Once upon a time, I loved spring like everyone else. Now every year as the season seems to descend upon the earth like blight, I begin to see why Virginia Woolf took her life in springtime.

July Challenge: A post a day. The Student’s Life

The AtoZChallenge on favourite authors that I commenced in April 2016 remains incomplete. I had not realised when I started it that it would involve reading a number of new novels, re-reading several old favourites and reflecting upon the times when I had read them first, and musing about how my concept of favourite authors have evolved and changed over the years, especially the past two years. While I will return to the remaining five authors (From the letter V onwards, a half-finished post on Vonnegut awaits in the drafts), I have decided to challenge myself to write a post a day throughout July – about books, the writing life, and of course metafiction. I don’t plan to spend more than fifteen minutes per post.

My first post in this series, on the student life.

‘One who is diligent and unswerving in effort as the Crow,
as focused as the Crane, who sleeps as little as the Dog,
who eats sparingly and who is celibate and shuns worldly thoughts,
These are the five signs of an ideal student.’

In my undergraduate engineering years, I had this verse in Sanskrit pinned on the wall above my bed in the hostel room. I had just survived the first onset of depression which had darkened my life from the age of fifteen and remember very little of those years, except the mist and the mountains covering the college, the wind which sounded like a person – murmuring, howling and sometimes just talking in a monotone that filled the ears as one walked through the large open fields to get from the classrooms to the library, and sitting in the library, filling up books with notes on microelectronics and communication theories. I remember picking at the hostel food and working my way through the nights fuelled by black coffee, Marie biscuits, and a paracetamol tablet every two hours to beat the exam fever. I suppose I met all five of the criteria in the verse for I topped the college. Then I stepped out into the world, landed a great job in a hellhole of a place Trivandrum and fell again into the darkest period of depression for the next seven years – that is another story.

But to return to the verse. Diligence and focus are essential for any student, qualities which are easier to cultivate when social media is deactivated and the internet connection is switched off for good measure. I am an insomniac and have always been averse to material things. However, to eat sparingly – I am not sure if that is good advice. As someone who doesn’t really enjoy food and thinks cooking is a waste of time, when I first started living alone I tried taking small quantities of simple vegetarian food and promptly fell sick for a long period of time before finding out that most of my problems were related to the diet. It is easy to be a student living at home or in a hostel, where everything is taken care of but to study while managing a house and a more than a fulltime job – thousands of people do it rather well, and I found out the hard way that a proper diet is of utmost importance in order to do it.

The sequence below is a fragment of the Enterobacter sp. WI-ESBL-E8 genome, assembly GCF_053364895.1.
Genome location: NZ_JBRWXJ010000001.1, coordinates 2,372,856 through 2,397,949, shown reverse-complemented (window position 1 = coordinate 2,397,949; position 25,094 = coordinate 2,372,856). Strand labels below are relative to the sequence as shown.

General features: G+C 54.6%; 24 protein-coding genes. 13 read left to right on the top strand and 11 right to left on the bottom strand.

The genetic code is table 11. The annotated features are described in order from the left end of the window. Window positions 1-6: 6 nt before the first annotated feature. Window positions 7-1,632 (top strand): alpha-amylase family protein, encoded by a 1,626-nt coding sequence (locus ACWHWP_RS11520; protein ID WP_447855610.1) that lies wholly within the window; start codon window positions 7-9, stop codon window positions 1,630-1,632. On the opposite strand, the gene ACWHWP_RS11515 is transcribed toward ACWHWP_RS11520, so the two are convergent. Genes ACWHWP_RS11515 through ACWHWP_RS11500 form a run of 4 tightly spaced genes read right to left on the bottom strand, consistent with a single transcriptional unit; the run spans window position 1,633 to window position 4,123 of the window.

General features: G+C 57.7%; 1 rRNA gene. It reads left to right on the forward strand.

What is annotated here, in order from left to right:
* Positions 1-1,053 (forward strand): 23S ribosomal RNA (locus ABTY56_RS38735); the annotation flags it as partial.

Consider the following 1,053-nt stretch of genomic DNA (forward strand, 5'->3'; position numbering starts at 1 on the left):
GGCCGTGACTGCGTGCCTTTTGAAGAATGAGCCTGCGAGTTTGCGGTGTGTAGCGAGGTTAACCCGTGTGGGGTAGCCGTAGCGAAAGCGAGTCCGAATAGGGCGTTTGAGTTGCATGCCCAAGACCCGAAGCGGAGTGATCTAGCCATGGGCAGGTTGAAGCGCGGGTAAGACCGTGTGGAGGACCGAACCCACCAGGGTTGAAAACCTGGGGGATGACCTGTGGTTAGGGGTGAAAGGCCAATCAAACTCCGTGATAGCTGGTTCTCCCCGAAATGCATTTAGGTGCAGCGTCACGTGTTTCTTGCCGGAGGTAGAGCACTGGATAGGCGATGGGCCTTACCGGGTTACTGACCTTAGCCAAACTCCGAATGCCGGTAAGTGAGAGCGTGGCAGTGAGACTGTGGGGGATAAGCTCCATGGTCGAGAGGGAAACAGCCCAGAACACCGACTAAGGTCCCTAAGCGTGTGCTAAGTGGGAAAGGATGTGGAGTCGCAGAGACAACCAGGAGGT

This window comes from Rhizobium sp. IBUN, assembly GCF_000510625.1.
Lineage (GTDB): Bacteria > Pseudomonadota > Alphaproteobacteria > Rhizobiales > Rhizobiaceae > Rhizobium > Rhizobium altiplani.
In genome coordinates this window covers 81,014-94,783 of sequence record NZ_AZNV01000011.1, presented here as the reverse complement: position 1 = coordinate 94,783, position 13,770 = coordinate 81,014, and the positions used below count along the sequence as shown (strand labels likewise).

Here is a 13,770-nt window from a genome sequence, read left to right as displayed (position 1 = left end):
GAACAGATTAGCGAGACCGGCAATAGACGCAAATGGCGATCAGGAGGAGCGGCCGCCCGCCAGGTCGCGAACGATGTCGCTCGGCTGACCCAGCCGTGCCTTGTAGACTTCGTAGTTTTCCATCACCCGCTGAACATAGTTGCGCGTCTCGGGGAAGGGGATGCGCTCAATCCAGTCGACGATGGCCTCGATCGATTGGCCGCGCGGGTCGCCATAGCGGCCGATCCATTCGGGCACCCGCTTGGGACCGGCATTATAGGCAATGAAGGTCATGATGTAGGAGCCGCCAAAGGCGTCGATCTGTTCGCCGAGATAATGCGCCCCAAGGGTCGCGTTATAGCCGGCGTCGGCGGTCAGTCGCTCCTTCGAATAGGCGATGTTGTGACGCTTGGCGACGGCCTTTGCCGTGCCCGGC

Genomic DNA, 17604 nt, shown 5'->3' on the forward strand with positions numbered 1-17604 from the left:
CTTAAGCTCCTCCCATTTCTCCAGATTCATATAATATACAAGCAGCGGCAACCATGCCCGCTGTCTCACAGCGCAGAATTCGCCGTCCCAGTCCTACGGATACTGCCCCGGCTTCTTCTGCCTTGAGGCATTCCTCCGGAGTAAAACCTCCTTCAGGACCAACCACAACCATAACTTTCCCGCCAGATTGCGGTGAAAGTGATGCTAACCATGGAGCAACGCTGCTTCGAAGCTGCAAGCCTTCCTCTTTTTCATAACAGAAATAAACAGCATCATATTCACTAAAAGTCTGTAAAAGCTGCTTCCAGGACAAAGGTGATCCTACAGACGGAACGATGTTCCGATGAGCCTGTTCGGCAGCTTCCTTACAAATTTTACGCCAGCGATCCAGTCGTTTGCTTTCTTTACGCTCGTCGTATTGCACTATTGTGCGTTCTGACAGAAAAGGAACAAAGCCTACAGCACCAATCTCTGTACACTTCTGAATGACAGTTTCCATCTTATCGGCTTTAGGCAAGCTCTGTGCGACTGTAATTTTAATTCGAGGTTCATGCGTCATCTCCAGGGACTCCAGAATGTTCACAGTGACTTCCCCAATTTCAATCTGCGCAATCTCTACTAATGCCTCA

Sometimes even the ancient sayings need to be tuned for the times.

A Play for the Spring: An Enchanted Afternoon at Corpus Christi College

This song has been stuck in my head throughout the merry month of May, ever since I spent a charmed afternoon watching a matinee performance of As You Like It at Corpus Christie College, co-directed by John Retallack and Renata Allen of the Oxford Playmaker and performed as part of the college’s 500th-anniversary celebrations. I had gone there expecting to watch a students’ play and came away enriched by a remarkable experience of great theatre.

The play was set around multiple locations around the college. The audience followed the scenes at the garden, the cloister, a cosy auditorium set up as the Forest of Arden, the college chapel and the hall. The cast consisted entirely of students and staff, and yet the play was nothing less than professional. Each actor lived their role on the stage as they emoted, fought, fell in love, fainted, philosophised, wooed, teased, hunted, dined, played the fool, sang and danced through the play. Orlando’s frustration over his life at the beginning of the play came through as earnestly as his devotion to his lady-love in the later scenes, as did Oliver’s cruelty and subsequent transformation. Both Rosalind and Celia had immense stage presence as well as the chemistry of devoted cousins whose lively dialogue was at the heart of the story. Touchstone was the star of the show, stealing every scene with her exuberant presence, whether it was grudgingly accompanying the cousins to the forest, leading the audience (sometimes literally) to the next scene, wooing an equally brilliant Audrey or kicking the simpleton William off the stage in a sequence of comic dance steps. The actors from amongst the staff were as effective – the genial Senior Duke and the wicked Duke Frederick, the devoted Adam and honest Corin could not have been any better.